that can, using hyper-technology, do the research,
development, prototyping, assembling, mineral
mining, logistics, making, design improvement,
and banking, all by themselves, in a perpetual arms
race to the bottom of the peak of development of
the war between harmful invisible germs, and
beneficial invisible manufacturers.
||This is, of course, assuming, as you imply, that,
harmful bacteria (or other sorts of camels) have an
advantageous payoff from harming humans in the
first place. Im not sure theres an equilibrium there.
Id posit that the thriving or otherwise of colonies of
harmful bacteria versus beneficial bacteria is not
directly mechanically linked to the well being of
passing nearby humans.
||If there were a direct causal relationship between
the more the betterment of a colony of harmful
bacteria linked to the more the worsenment of a
casual passer-by, then maybe.
||//how I'd proceed is use a molecular sieve
followed by rna differentiation. Finding a ratio of
protein to bacterial rna suggests a path to
characterizing any microorganisms; maybe if
sensitive enough one could differentiate
riboswitches from Rho proteins, for example.//
||Horribly, horribly difficult. The world is full of
protein (and somewhat less full of RNA, since it's
||Ribosomal DNA is present in multiple copies per
bacterium; is relatively stable and easy to detect;
and can easily be analysed in detail to distinguish
bacterial species if needs be. Plenty of modern
diagnostics rely on this. (In fact, I'm currently
working on a fast assay for neonatal meningitis,
which has to be able to detect 1-2 individual
bacteria in a small sample of CSF; it uses bacterial
rDNA for exactly this reason.)
||:) nice stuff, slow and tricky if one goes about decreasing chemical activity, elution, PCR, and all that.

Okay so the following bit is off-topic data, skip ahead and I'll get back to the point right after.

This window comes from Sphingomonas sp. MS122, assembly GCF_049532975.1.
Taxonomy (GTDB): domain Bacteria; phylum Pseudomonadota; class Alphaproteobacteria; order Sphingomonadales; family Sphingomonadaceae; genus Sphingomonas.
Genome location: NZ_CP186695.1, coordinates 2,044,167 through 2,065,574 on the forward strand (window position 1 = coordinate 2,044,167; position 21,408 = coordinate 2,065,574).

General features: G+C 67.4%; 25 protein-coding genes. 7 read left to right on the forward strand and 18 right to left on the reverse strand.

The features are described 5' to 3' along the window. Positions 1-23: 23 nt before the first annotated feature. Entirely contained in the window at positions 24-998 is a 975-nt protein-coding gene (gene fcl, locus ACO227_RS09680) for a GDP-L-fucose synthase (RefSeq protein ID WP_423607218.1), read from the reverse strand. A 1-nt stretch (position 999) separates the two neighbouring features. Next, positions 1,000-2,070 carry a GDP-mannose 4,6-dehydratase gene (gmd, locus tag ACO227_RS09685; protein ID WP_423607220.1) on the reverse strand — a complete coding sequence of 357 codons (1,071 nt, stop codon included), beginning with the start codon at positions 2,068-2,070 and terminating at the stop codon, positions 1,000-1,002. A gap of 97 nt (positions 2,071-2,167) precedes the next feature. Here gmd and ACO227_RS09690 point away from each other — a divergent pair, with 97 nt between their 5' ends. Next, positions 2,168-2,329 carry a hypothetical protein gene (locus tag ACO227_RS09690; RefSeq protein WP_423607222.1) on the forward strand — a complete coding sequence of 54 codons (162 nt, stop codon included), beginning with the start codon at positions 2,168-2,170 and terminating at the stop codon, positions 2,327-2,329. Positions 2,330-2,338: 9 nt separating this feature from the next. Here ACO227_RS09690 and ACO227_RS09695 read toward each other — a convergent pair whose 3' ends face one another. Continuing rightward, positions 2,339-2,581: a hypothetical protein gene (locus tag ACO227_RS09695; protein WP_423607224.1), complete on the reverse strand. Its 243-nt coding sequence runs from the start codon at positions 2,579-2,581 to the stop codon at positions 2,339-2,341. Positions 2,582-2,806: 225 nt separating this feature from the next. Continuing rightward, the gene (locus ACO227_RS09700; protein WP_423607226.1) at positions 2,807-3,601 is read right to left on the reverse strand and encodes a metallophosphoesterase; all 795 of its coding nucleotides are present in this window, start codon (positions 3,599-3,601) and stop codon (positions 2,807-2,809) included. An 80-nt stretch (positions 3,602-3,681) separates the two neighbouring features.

||Do you take a different approach, like spectroscopy or cross linking antibodies?
||You mean me, for the meningitis stuff? It relies on a
two-stage PCR (which can detect single DNA molecules
pretty well), targetted at the conserved regions of
bacterial ribosomal DNA. The clever bit is the way we
eliminate contaminants in the system - and believe
me, there is bacterial DNA in **everything**, even
||I should add that my test is only aimed at giving a fast
yes/no for bacteria - in a neonate, the most important
thing is to know if there are *any* bacteria in the
spinal fluid: you can worry about what sort they are
later. If there are definitely no bacteria, you can send
the mother and baby home; otherwise you have to
keep the baby in for 2-4 days on precautionary broad-
||Doesn't taking a CSF sample risk infecting said neonate?
||Risk of infection vs. risk of misdiagnosed/untreated meningitis ?
||//Doesn't taking a CSF sample risk infecting said
neonate?// Not if it's
done properly - apparently the risk of infection is
negligible. Also, skin-
borne bacteria don't appear in the CSF samples,
which implies that they
don't get carried in on the needle. I've not seen
them taking the
samples, but it's considered a low enough risk that
it's done routinely for
babies that seem off-colour or have a high chance
of being infected.
||At the moment, the CSF samples are cultured for
48 hours to see if any
bugs grow, which means precautionary antibiotics
and a hospital stay in the meantime. By
the time the culture results come back, the kid's
probably OK anyway.
And only a small fraction of "positive" samples are
either because the bugs just don't like growing in
culture, or because the
mother has been dosed up on antibiotics before
the birth as a